It's not your imagination... it is getting more expensive to
fill up at the gas pump.
We had a reprieve for several months. Following the crash in oil,
gas plunged well below $2 a gallon. Now it's knocking down the $3
As a car driver, you might be sweating the increase. As an
investor, you should be welcoming it with open arms.
The logic is simple, yet solid. As prices at the pump inch higher,
the United States will again begin to look seriously at alternative
fuels. For some, this will mean electric vehicles, but for most,
the question will be: How can we get cheaper gasoline?
The answer is biofuel -- but not the biofuel that's been rehashed
time and time again in the mainstream press.
No, the real story comes from a little-discussed piece of
legislation that dates back to the Bush era. And it has
"game-changer" written all over it.
When Congress passed and President Bush signed the bill that
codifies a federal biofuel productionquota into law, it called for
a range of biofuel, not only the corn-based ethanol we've all heard
Also included in the legislation was a call for sugar-based fuel
that the government calls "advanced biofuel." This is code for
cellulosic ethanol, which isn't made from traditional sugar sources
like cane, but from a non-traditional source called cellulose, a
type of sugar that's found in all plant life.
This sugar is hard to get to. For much of recorded history, only
animals, notably cows, have been able to get energy from this type
of sugar, which is locked tightly in the cell walls of plants. Now,
using specially designed enzymes, producers can tease out the
sugar, ferment it into ethanol and make biofuel from agricultural
waste like wheat straw or corn stovers, from special grasses or
even scrap wood and paper.
There's actually a company that collects wastepaper from Congress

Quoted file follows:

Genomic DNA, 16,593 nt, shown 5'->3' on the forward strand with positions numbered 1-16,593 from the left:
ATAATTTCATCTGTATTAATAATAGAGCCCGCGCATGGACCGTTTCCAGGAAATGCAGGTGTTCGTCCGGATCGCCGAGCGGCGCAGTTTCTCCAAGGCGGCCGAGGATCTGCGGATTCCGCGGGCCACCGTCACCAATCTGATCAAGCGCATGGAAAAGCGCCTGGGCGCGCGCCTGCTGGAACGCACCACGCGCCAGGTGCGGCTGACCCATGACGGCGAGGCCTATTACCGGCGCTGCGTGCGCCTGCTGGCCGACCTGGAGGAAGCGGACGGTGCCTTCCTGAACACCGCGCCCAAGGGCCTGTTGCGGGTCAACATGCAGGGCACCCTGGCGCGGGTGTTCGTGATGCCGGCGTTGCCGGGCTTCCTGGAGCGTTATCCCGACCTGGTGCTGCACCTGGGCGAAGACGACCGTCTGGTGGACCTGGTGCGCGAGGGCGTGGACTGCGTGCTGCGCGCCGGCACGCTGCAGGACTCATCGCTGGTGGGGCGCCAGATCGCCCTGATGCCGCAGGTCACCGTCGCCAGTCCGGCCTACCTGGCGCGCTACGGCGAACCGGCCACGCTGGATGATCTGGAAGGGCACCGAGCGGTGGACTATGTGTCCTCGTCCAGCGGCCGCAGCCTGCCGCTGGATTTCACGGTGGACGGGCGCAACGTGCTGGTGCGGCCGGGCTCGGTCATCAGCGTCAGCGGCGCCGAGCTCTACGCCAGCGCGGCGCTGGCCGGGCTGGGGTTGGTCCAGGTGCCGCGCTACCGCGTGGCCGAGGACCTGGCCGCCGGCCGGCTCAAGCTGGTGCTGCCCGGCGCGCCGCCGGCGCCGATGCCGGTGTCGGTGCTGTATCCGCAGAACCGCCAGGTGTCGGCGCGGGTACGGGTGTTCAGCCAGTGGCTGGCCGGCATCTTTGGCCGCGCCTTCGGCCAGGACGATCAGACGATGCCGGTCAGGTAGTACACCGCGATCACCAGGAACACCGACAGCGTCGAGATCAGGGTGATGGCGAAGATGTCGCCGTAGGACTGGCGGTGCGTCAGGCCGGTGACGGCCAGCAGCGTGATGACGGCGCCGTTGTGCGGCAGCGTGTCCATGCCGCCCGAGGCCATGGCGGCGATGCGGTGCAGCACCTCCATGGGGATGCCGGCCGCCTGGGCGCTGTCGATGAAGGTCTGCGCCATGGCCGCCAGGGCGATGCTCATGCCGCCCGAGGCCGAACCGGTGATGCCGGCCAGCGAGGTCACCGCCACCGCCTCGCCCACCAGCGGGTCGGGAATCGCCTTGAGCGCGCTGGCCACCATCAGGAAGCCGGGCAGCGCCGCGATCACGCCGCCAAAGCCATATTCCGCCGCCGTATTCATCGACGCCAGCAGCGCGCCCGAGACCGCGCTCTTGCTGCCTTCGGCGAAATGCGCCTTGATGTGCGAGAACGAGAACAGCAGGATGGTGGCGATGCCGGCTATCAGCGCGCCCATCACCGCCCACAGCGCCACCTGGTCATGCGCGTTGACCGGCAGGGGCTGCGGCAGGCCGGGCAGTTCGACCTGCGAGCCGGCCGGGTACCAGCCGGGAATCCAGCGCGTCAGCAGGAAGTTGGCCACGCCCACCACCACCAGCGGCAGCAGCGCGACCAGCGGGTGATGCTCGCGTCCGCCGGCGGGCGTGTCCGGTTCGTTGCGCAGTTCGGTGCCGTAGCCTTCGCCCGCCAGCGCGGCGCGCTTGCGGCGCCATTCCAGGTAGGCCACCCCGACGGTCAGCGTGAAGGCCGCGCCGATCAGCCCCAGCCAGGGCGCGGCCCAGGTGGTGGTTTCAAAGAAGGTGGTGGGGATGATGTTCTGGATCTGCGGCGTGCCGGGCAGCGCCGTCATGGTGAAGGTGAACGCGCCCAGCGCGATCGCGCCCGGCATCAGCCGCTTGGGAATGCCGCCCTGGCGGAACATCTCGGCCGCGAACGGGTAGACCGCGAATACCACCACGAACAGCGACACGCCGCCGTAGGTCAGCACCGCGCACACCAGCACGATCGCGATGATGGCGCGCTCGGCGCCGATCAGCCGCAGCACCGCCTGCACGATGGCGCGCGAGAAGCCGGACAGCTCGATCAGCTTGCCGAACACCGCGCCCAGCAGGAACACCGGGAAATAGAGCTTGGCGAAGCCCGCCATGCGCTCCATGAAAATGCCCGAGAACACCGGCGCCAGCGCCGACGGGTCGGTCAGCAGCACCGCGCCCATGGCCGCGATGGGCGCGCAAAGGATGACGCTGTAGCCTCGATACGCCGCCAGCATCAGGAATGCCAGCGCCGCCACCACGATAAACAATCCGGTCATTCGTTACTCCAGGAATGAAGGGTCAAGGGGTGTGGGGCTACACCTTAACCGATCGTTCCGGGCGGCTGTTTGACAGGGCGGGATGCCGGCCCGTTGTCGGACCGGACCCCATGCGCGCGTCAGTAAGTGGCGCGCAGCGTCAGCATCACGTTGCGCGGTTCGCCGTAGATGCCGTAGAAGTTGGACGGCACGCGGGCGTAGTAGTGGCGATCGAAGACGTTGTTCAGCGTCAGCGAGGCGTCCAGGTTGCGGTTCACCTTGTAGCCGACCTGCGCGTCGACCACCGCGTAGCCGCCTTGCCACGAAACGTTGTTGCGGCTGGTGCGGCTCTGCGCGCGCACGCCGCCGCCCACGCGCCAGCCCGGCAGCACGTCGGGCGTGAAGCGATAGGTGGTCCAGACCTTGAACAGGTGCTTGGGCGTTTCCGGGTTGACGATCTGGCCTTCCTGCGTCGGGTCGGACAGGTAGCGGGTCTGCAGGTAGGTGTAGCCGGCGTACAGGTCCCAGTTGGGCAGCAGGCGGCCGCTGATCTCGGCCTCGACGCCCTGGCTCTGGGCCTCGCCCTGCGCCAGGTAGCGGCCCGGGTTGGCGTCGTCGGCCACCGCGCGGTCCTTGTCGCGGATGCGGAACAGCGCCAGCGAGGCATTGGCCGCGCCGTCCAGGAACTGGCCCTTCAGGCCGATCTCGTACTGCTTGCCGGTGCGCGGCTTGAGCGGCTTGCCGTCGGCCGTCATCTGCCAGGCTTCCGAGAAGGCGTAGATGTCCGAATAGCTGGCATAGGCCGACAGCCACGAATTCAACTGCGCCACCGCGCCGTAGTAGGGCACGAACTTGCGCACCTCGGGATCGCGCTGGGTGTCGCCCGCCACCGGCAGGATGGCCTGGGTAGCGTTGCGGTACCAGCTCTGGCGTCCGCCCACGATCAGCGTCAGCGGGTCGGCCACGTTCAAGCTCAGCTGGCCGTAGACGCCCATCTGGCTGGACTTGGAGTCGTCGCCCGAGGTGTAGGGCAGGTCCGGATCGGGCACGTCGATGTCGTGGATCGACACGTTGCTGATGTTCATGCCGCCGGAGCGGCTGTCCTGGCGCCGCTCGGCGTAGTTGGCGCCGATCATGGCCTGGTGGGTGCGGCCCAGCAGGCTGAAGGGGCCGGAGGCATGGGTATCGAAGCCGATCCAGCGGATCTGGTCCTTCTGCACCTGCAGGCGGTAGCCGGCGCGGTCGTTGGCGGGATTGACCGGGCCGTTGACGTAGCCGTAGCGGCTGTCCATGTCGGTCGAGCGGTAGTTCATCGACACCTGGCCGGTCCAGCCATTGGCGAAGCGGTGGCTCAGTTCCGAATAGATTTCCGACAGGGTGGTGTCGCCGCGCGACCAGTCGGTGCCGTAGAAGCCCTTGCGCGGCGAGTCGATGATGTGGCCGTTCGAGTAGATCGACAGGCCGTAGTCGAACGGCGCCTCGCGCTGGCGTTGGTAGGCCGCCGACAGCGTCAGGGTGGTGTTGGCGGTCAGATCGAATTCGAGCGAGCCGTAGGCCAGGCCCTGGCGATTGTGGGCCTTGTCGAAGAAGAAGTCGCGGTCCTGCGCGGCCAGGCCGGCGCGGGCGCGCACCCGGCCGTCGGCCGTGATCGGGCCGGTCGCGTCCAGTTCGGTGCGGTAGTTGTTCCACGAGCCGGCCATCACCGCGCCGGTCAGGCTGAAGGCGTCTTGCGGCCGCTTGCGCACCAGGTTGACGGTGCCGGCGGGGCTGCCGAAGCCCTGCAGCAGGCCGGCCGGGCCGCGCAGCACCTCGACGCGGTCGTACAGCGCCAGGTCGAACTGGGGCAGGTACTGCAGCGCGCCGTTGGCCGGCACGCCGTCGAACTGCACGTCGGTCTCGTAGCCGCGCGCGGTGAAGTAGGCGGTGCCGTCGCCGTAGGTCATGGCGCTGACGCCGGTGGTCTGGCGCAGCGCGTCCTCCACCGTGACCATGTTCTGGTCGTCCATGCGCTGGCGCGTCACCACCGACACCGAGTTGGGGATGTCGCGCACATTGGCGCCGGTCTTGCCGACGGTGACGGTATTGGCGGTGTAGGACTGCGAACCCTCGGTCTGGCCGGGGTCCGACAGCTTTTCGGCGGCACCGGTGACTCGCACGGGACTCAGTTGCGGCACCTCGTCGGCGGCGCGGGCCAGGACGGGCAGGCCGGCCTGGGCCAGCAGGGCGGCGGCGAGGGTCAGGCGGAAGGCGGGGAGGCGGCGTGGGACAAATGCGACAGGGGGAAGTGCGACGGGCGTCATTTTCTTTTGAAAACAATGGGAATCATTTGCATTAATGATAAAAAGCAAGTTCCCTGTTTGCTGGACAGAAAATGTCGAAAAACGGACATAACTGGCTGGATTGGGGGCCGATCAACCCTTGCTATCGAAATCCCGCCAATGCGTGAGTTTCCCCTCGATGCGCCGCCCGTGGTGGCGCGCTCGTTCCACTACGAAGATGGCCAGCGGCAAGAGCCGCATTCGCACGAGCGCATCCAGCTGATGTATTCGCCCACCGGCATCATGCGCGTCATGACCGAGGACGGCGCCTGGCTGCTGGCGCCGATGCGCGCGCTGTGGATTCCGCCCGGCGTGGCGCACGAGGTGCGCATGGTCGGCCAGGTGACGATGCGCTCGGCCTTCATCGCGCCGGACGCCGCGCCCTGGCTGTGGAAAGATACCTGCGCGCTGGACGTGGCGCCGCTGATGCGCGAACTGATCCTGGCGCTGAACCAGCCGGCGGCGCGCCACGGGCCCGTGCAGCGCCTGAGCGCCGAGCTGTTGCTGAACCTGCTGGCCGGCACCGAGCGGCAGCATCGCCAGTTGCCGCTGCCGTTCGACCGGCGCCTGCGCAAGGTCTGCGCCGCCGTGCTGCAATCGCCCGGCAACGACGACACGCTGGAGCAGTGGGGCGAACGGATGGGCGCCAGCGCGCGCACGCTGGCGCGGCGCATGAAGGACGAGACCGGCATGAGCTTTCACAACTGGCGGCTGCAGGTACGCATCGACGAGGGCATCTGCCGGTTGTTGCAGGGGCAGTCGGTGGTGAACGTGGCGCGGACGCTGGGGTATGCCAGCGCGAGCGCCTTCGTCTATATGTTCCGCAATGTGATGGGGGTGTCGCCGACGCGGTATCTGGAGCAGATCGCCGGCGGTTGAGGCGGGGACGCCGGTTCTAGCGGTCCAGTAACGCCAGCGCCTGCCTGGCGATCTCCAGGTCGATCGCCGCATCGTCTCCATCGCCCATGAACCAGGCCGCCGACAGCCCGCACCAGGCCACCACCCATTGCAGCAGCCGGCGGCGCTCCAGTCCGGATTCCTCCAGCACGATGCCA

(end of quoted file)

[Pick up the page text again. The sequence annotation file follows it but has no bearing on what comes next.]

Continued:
and turns it into fuel -- one of the few ways I know of to extract
something useful from Washington!
The federal output table for biofuel calls for billions of gallons
of corn-based ethanol, up to a maximum of 15 billion gallons in
2015 -- but that's a little more than a quarter more than we're
currently using. The real growth in this fuel will be from
cellulosic ethanol, of which the United States produces only a few
hundred million gallons a year.
In the coming years, however, that output will raise exponentially,
to a mandated 16 billion gallons by 2022. This represents the best
hope to not only decrease our national dependence on imported oil
but also to lower the cost of gasoline.
Here's the best news for aggressive investors: The companies in
this space have been much maligned.
For years, cellulosic ethanol and the idea of growing our fuel have
been dismissed as pie-in-the-sky dreams. But the science has caught
up, lawmakers have embraced it, and now a lot of major oil
companies are bowing to the inevitable future of biofuel.
There's no other industry that has as much growth potential in the
next decade, and it's my prediction that cellulosic ethanol will
gaincurrency as an investment trend beginning this year. I think
you'll begin to see the media report on this topic when the price
of oil returns to the $100 a barrel level. ["
Why $100 Oil Could Make or Break Your Portfolio in
Until then, though, companies like
Verenium (Nasdaq: VRNM)
and their fabulous potential are ripe for the picking -- at a
fraction of their
. My wisecrack about the effectiveness of Congress notwithstanding,
Washington is on the case and is dispensing significant funds for
research into how to advance cellulosic ethanol on the
infrastructure side -- how to get it from the fields to your gas
Action to Take -->
There's no doubt companies like Verenium are aggressive plays, but
you can't simply invest solely in blue-chips and expect your
portfolio to rake in profits. (Or sometimes any profits for that
matter -- $10,000 invested in
General Electric (
five years ago would be worth about $6,500 today).
As other companies begin to invest in ethanol plant construction,
the price of oil will help create a perfect storm. And the earliest
investors stand theprofit most.
If you're interested in the game-changing future in cellulosic
ethanol, I think you'll enjoy my new
videocast. From tiny nuclear power plants that can be buried in
your lawn, to revolutionary pain killers made from cobra venom, I'm
convinced these game-changing ideas could take off in the coming
year. To get briefed on these opportunities, and several others,
please watch this video
Disclosure: Neither Andy Obermueller nor StreetAuthority, LLC
hold positions in any securities mentioned in this article.